Policy Area

The Supreme Court has agreed to decide whether federal courts of appeals versus federal district courts (lower courts) have the authority to rule whether the “waters of the United States” (WOTUS) regulations are lawful.

Numerous states and local governments have challenged the WOTUS regulations. In National Association of Manufacturers v. Department of Defense the Supreme Court will not rule whether the regulations are lawful. Instead, they will simply decide which court gets to take the first crack at deciding whether they are lawful.

Workforce Development: 5 Things to Know

1. Employment and Training Administration (ETA) Publishes Guidance on Registered Apprenticeship Provisions and Opportunities in the Workforce Innovation and Opportunity Act (WIOA)
2. ETA Releases Planning Estimate for WIOA Youth, Adult, and Dislocated worker Program Allotments for Program Year 2017
3. US Department of Labor Awards $65 Million to Help Unemployed Workers with Job Searches, Support Integrity of the Unemployment Insurance Program

State WIOA Plans are now available to be viewed online.

What is WIOA?

The Workforce Innovation and Opportunity Act, also known as WIOA, was signed in July 2014 and is a major reform of the public workforce system.  The WIOA supersedes the Workforce Investment Act of 1998 and amends the Adult Education and Family Literacy Act, the Wagner-Peyser Act, and the Rehabilitation Act of 1973.  The WIOA requires states to...

Are public pension plans trading off long-term stability for a less hair-raising sticker price for state governments today? A new report from the Rockefeller Institute of Government answers that question and takes a closer look at the difficult choices those running public pension funds have had to make over the last three decades, and what those choices mean for the future fiscal stability of states. 

Kaiser Health News has created a special website to keep track of news about changes to the Affordable Care Act. KHN says it will provide analysis, explanation, investigation and data on its site called Repeal & Replace Watch. You can bookmark this on your browser.

In the coming months, legislators in almost every state will be grappling with writing a new budget. According to the National Association of State Budget Officers (NASBO), 47 states will enact a new budget for fiscal year 2018, while the three remaining states (Kentucky, Virginia and Wyoming) have previously enacted budgets that cover both fiscal years 2017 and 2018. Among those 47 states, most – 30 – will pass an annual budget, while 17 will authorize a two-year (biennial) budget that will cover both fiscal year 2018 and 2019. Note that for 46 states, fiscal year 2018 will begin on July 1, 2017. Alabama (Oct. 1), Michigan (Oct. 1), New York (Apr. 1) and Texas (Sept. 1) are the exceptions.  Most state legislatures adopt their new budgets in the spring.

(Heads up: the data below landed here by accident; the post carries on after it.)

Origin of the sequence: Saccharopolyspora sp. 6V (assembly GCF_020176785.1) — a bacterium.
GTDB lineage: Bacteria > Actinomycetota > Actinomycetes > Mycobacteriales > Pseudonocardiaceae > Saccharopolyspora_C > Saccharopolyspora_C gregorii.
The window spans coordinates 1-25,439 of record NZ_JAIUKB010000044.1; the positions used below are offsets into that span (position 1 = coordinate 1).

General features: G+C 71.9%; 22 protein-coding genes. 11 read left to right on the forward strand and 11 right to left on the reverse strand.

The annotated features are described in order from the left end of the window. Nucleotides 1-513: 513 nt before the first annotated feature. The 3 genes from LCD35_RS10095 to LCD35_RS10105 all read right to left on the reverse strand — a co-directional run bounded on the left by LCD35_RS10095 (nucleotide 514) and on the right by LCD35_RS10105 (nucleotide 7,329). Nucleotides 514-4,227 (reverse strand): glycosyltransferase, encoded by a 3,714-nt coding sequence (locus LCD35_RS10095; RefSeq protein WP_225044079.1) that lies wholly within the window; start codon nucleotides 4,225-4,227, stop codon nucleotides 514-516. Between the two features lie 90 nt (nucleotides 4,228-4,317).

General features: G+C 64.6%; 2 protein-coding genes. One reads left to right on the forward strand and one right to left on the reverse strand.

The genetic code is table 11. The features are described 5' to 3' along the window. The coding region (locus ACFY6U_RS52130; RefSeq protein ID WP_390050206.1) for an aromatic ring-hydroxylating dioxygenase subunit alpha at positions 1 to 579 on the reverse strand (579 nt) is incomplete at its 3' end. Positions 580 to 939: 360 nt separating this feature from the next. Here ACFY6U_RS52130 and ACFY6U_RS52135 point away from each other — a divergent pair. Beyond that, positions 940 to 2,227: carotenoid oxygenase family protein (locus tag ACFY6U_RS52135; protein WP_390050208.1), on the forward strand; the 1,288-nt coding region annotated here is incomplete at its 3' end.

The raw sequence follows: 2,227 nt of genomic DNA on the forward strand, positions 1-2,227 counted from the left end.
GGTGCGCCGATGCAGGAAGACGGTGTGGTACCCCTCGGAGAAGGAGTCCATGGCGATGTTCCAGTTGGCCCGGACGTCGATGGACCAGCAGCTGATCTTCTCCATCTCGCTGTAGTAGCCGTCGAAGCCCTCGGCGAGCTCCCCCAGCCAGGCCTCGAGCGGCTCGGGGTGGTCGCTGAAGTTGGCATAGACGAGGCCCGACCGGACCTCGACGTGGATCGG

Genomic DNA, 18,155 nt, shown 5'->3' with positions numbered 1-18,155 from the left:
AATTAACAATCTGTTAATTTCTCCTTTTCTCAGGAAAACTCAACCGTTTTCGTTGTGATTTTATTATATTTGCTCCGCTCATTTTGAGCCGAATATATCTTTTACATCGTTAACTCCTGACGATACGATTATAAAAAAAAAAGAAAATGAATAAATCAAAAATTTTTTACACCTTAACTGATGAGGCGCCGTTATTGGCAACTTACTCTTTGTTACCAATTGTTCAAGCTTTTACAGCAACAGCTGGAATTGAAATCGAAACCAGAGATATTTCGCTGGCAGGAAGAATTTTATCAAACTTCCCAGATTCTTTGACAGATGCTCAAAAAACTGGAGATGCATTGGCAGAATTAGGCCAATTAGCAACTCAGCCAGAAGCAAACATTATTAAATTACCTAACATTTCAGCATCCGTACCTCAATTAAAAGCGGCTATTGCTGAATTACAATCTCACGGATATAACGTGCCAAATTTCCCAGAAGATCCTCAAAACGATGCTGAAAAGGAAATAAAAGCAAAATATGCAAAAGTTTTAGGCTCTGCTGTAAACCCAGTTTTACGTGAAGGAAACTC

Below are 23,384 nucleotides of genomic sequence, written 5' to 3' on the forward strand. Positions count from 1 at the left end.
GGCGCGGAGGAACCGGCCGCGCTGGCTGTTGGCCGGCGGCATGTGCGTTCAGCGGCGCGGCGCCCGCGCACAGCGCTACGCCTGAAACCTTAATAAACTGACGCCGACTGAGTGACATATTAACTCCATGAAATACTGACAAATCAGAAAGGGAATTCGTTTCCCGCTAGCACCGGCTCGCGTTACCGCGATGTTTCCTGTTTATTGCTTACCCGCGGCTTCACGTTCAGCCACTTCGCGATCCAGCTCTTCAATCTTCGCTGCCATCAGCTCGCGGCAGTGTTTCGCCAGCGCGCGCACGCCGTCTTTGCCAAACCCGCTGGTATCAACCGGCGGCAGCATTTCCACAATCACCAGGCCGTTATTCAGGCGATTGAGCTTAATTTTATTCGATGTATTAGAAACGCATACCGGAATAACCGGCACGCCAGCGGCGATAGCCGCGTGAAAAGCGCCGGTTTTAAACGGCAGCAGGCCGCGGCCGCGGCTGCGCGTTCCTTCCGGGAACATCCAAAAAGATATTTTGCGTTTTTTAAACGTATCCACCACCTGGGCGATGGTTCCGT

President-elect Donald Trump has vowed to get rid of numerous federal regulations adopted by the Obama Administration. Impossible many say. If there is one man who may be able to make this happen it is Supreme Court Justice Anthony Kennedy.

Three of the most important regulations to state and local government were the subject of litigation likely headed to the Supreme Court before Trump was elected:  the Clean Power Plan (CPP) (President Obama’s signature climate change measure), the regulations defining “waters of the...

President-elect Donald Trump has stated repeatedly that one of the goals of his new administration is to get rid of federal regulations. Despite the fact that the new administration has a menu of options to kill final federal regulations the most effective options are likely the most difficult to achieve.

This blog posting uses as examples three of the most important regulations to state and local government—all of which are on the chopping block:  the Clean Power Plan (CPP) (President Obama’s signature climate change measure), the regulations defining “waters of the United States” (WOTUS) (a significant term in the Clean Water Act defining the federal government’s jurisdiction to regulate water), and the Fair Labor Standards Act (FLSA) overtime regulations (extending overtime pay to 4 million workers).

Issue: States are seeking to change how transportation projects are selected by making project selection less political, determining which ones could have the best return on investment, factoring in long-term costs and reconsidering some long-planned projects that may no longer make sense in the modern age. Increasingly facing limited resources, they likely will need to do more of that in the future.

Issue: After years of saying they were still years away, autonomous vehicles and other technologies are here—or nearly here (at least to some degree). Uber has a fleet of autonomous vehicles in Pittsburgh. Uber’s self-driving truck company, Otto, recently delivered a truck full of beer in Colorado. So now the question becomes how will state governments respond and how will they need to respond? The National Highway Traffic Safety Administration issued guidelines last summer for states to consider in drafting autonomous vehicle legislation. But in trying to encourage the development of these technologies and perhaps reap an economic windfall, states will need to guard against doing more harm than good through legislation and regulation.

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